When teaching middle class students from fairly homogeneous educational backgrounds, itâ€™s easy to assume that by college age, they know how to write. Itâ€™s even easy to accept that grammar should be a peripheral topic in a college-level writing class, if it is to be included at all.
But this simply isnâ€™t true in a more socioeconomically diverse setting, where the educational background students receive canÂ be unreliable and where a command of written English can mean the difference between getting ahead and going to jail.
Thereâ€™s a stark contrast between the grammar and syntax Iâ€™ve taught to students who already wrote with a high degree of fluency and the grammar Iâ€™m teaching to students who have powerful voices yet need a command of prescriptive grammarÂ in order to be taken seriously or treated justly.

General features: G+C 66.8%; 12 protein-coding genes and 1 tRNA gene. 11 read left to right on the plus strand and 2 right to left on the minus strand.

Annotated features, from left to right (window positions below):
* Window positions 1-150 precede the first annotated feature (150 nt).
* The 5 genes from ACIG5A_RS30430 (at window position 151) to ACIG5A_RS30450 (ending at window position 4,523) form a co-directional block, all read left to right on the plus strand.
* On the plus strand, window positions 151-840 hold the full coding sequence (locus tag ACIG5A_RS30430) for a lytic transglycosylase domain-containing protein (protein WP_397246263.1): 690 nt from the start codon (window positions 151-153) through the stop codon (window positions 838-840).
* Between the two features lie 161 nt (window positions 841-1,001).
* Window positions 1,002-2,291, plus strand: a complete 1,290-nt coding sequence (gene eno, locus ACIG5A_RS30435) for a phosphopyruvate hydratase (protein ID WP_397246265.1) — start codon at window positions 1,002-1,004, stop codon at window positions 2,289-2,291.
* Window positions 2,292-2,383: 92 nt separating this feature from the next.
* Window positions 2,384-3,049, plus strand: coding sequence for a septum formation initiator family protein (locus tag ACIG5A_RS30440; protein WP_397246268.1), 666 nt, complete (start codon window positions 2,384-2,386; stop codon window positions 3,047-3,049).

I feel the value of grammar keenly when I see a student struggle to express himself in writing. I feel it keenly when he learns and writes, and when he sees that others understand and respect what he has to say.